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Cycles of Becoming by Alexander Ruperti is one of those books I need to revisit every seven years or so. Ruperti, heavily influenced by Dane Rudhyar, considers himself a “humanistic astrologer,” one who believes that we have the mandate to choose our fate from the options offered by the planetary energies. Rather than growing in a linear fashion from Point A to Point B, we evolve in cycles, returning to Point A to discover that it has now transformed to Point B. Our experience and growth brings us back to a point where we started with new awareness that drives us to begin the cycle again at a higher, more conscious level. Understanding these cycles helps us to live “a spiritually significant life,” as we “live in harmony with the laws which govern the universe and the planets.”

One of the most basic cycles we experience involves what Ruperti calls “The Age Factor.” All of us around the same age experience a waxing Saturn square, a Uranus opposition, or a nodal return. Each cycle of Saturn, for example, requires a different level of growth. A 21 year old client in a first Saturn cycle is still developing in the hereditary cycle. Experiencing a challenging Saturn aspect, this client could be guided by the astrologer to evaluation expectations placed on him by family or culture and measure them against his own sense of talents or destiny. In the second Saturn cycle as the individual develops as a contributing member of society, a client in this phase could be advised on how to confront challenges she faces in the work place or family life. In the third Saturn cycle, requiring us to grow spiritually as our bodies lose strength, a client could be counseled to let certain pressures and expectations go in order to pursue activities which feed the soul.

Ruperti also explores the cycle of the lunar nodes through our charts. His interpretation is that we must exert and concentrate our energies through the matter of the house containing the transiting North node. “There should be a conscious attempt to develop new faculties or some new facet of the personality through the life experiences of the House containing the transiting North node,” he writes. In the matters of the house containing the transiting South node, we should “allow things to happen according to the established habits built on previous efforts” when the North node was transiting this house.

Through studying the Venus-Mars cycles in our chart, Ruperti writes that we can understand the pull between desires and values, and the Sun-Venus cycle links the value nature of Venus to the spiritual journey symbolized by the Sun. The cycles of the Sun and Mars, or Mercury and the Sun also reveal the link between our desires and spiritual purpose or our intellect and spiritual journey. Whether these planets form an exact aspect in your chart, they were at some point in relation to each other when you were born, either applying to a conjunction or moving away from each other. Ruperti provides a detailed delineation of our life path at each point in these cycles.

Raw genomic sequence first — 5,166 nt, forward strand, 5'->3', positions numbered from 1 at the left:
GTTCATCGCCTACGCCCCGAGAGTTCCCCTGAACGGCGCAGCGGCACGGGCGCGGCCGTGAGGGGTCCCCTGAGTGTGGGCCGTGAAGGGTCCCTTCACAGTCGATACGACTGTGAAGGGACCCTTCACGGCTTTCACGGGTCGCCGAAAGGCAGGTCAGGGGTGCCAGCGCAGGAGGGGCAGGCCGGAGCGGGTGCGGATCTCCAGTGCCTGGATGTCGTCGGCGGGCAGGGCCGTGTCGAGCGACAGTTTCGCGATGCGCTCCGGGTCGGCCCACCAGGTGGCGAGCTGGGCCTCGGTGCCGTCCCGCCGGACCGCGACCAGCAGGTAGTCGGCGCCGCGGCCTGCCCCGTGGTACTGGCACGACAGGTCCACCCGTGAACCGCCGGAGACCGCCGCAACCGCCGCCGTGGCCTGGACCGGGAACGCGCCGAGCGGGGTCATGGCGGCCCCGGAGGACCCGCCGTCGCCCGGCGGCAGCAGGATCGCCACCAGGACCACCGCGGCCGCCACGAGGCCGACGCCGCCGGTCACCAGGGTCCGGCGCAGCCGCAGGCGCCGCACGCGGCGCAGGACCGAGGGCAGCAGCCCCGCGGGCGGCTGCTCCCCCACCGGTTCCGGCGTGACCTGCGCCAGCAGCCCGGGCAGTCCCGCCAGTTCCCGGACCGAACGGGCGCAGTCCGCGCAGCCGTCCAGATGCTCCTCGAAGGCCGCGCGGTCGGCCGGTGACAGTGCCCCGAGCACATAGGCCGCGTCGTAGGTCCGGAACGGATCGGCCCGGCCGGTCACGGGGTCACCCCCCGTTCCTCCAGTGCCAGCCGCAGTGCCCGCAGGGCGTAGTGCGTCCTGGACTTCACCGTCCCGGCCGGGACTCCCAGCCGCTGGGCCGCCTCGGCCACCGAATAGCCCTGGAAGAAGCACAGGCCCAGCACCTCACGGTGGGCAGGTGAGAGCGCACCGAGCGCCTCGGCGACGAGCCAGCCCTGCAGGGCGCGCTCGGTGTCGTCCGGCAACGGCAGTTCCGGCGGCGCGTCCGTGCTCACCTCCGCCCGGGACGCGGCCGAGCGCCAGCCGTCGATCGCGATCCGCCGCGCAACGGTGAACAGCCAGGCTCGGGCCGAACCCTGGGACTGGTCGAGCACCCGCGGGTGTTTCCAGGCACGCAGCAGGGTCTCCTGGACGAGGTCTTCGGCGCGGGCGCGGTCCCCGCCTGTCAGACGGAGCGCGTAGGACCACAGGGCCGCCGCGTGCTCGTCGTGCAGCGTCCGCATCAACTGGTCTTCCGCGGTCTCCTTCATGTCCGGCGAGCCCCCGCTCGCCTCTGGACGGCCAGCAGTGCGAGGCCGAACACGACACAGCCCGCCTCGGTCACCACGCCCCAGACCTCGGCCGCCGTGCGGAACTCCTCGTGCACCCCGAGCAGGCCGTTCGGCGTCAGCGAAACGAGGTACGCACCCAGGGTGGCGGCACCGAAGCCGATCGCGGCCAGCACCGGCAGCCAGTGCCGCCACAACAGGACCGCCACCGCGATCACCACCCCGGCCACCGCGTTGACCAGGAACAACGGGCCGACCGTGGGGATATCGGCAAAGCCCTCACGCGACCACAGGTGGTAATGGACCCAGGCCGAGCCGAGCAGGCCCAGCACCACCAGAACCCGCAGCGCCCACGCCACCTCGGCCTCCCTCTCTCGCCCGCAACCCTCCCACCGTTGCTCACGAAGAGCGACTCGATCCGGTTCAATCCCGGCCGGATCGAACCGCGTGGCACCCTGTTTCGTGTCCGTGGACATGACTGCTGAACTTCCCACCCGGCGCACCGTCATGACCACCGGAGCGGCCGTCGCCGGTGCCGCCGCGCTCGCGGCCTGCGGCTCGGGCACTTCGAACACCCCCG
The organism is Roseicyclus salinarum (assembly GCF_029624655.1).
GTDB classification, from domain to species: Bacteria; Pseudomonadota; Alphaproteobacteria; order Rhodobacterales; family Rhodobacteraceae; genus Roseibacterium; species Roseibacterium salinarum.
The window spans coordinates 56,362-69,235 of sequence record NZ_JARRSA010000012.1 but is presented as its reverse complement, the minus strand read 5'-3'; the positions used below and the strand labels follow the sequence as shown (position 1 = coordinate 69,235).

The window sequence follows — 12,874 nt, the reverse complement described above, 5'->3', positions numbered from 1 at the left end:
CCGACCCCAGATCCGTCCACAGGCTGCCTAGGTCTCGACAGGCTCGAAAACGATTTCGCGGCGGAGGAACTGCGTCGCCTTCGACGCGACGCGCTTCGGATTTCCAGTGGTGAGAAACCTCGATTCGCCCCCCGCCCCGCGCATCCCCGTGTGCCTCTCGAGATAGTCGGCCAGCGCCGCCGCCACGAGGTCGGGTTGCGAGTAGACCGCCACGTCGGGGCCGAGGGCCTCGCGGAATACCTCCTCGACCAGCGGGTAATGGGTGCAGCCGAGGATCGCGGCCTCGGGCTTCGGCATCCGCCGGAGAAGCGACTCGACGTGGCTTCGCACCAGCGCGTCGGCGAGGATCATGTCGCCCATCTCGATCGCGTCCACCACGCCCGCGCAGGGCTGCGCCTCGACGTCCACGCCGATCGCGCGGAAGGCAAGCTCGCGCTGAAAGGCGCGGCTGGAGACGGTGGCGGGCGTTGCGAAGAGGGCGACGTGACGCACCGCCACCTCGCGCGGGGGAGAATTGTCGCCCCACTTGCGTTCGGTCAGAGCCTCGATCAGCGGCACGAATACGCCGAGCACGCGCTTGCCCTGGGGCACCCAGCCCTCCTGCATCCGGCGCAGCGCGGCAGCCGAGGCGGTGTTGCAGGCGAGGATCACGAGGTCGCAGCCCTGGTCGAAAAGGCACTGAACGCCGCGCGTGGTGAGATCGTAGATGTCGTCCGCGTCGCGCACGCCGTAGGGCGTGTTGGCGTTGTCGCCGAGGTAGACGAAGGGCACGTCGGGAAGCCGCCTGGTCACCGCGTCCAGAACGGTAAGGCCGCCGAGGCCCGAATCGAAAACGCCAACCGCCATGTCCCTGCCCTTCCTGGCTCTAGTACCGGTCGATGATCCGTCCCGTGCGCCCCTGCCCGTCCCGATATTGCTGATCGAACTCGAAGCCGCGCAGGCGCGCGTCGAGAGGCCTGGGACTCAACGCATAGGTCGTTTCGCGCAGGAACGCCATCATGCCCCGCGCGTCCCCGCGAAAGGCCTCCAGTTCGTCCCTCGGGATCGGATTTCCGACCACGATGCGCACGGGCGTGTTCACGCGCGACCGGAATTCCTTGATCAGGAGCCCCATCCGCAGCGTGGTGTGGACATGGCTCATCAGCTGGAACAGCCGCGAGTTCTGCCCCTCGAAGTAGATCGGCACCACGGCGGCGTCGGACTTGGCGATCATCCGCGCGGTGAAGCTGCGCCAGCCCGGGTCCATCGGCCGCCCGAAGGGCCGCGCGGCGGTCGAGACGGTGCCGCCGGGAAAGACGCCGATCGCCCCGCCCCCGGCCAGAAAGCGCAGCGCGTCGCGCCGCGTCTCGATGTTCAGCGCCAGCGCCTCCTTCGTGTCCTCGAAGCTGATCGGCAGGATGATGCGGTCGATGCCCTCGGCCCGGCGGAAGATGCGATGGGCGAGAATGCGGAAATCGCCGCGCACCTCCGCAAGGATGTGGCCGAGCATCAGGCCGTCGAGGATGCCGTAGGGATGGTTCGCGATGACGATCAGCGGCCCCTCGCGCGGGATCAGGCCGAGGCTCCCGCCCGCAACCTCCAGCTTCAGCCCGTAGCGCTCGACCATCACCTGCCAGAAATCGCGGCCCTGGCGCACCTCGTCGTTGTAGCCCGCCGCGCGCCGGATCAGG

Jupiter cycles teach us to channel our “solar purpose” rather than simply expand our awareness in all directions. A life span contains seven Jupiter cycles, challenging us at each return to use the gifts and energy of Jupiter in a new way. Saturn in conjunction, square, and opposition to itself creates turning points, when we are confronted with a particular challenge or difficulty we were born to explore. We gain the objectivity during these problematic times to develop the skills or coping mechanisms we need to grow past these challenges.

While Uranus cycles can bring crises, Uranus also can “act positively as the revealer of greater worlds and more inclusive truths,” Ruperti promises. While a Neptune transit may first indicate one is dissatisfied with life and the goals one is working towards, learning to let go of past ambitions or desires can lead one to a greater life of “inclusiveness and harmony.” Studying the cycle of Saturn and Neptune can help us understand how to blend the practical and the ideal, according to the houses they occupy.

Pluto, Ruperti tells us, “demands.” “Uranus inspires us from the outside, Neptune dissolves or absorbs, but Pluto demands rebirth, reintegration along new lines and deliberate self-sacrifice.” While we do not experience a full Neptune or Pluto cycle, their transit across house cusps and particularly across the angles of our chart create times when our lives enter a new reality.

Ruperti’s closing words include the admonition to astrologers to present clients with information from their charts which they can use to live a hopeful and self-aware life. Clients all have “a purpose to achieve and a maturity to attain.” While all lives contain crises, “individual freedom does not consist of trying to decide whether or not one will have a crisis, but in the meaning a person gives to it.” When exploring the cycles of the planets around our earth, astrologers are given a powerful loom in which to weave the nature of our human experience.


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